Supreme Court Nominations

Coburn to Kagan: 'How Are You Going to Take Off Your Liberal Hat?'

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Sen. Coburn questions Kagan. Screen shot
from PBS NewsHour live webstream.

Corrected: Just be yourself.

That’s what Sen. Tom Coburn, R-Okla., urged U.S. Supreme Court nominee Elena Kagan to do late Tuesday afternoon.

“First, you are dancing a bit—maybe you should be on Dancing with the Stars,” Coburn said lightheartedly as he began his questioning. “I want Americans to know who you are. I don’t know what a liberal progressive is. I know what a liberal is, and I think you’re a liberal. It’s not wrong to know what you believe in.”

Coburn proceeded to characterize Kagan as pro-choice on abortion, in favor of gay marriage, and a supporter of citing foreign law. “If I say something inappropriate, please stop me,” Coburn said.

“Well, I suppose a few comments,” Kagan said, stressing that positions she might take as a legislator are something altogether different from how she might approach issues as a justice.

“I’m not saying this is how you are going to judge,” Coburn said. “You fought for a lot of causes in your life. And that’s part of who you are. I don’t know one judge who can totally separate who they are from being a judge.”

“How are you going to take off your liberal hat?” Coburn continued.

“Senator Coburn, that hat has not been on for many years,” Kagan said. “I’ve had a 25-year career in the law. Four of those years were spent in the Clinton White House.”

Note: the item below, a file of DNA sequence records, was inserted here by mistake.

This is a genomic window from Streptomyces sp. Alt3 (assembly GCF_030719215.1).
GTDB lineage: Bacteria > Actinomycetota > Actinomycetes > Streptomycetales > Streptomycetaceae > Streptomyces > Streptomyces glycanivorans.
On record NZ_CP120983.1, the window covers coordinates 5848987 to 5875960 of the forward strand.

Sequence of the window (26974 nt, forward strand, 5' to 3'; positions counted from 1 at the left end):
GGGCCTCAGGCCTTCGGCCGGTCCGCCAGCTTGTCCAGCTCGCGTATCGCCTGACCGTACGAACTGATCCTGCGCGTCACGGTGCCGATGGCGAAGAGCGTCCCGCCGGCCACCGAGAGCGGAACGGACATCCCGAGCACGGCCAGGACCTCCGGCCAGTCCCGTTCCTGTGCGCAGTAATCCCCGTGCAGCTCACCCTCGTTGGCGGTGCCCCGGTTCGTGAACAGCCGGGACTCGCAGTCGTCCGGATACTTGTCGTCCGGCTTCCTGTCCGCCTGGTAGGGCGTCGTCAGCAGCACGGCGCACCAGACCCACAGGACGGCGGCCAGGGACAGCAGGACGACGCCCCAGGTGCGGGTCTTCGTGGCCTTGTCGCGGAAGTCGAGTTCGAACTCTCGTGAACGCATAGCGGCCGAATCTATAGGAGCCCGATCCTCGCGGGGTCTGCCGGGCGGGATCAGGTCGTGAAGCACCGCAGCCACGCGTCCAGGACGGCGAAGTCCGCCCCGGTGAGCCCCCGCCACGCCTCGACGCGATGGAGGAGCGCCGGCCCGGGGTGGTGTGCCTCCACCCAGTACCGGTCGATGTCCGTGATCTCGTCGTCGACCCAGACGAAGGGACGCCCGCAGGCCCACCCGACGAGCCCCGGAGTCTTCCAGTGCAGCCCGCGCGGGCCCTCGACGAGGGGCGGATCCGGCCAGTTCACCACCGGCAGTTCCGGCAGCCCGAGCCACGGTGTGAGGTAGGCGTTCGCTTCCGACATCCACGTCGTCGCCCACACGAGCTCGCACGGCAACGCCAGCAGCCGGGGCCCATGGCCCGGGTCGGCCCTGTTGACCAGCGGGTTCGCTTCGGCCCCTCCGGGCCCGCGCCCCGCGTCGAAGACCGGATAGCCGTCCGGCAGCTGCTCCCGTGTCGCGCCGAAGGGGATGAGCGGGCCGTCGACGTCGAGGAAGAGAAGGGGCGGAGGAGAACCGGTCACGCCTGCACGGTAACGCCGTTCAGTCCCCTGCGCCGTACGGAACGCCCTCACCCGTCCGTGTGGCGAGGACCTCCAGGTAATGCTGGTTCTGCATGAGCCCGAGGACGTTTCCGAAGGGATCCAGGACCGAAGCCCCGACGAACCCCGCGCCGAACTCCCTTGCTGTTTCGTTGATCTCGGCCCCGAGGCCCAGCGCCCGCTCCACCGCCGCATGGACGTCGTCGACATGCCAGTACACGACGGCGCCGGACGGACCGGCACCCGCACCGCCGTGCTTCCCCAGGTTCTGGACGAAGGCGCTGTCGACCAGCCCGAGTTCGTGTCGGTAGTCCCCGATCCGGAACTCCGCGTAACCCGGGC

The senator tried one more tack: “What do you say to people who are worried that your political positions will influence your judicial positions?”

“Well, I hope they would listen to this hearing and not come away with that view,” Kagan said. “It’s all about law and making your best judgment.”

Coburn, a physician and nonlawyer, and the last Republican to question Kagan today, turned to the potential legal battle over the Obama health-care bill’s provisions mandating that individuals purchase health care, although he couched it differently.

“Do we have the power to tell people what to eat every day?” Coburn said. “What is the extent of the commerce clause?”

Kagan noted that the Supreme Court has struck down some laws enacted under the commerce power when the activities being regulated lacked a connection to economic activity. But she added that, in general, the court has shown deference to Congress on the scope of the commerce clause.

Coburn didn’t appear satisfied with her answer, but his time was up.

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Corrected July 1 to identify Sen. Coburn as hailing from Oklahoma.


Corrected July 1, 2010, to identify Sen. Coburn as hailing from Oklahoma.

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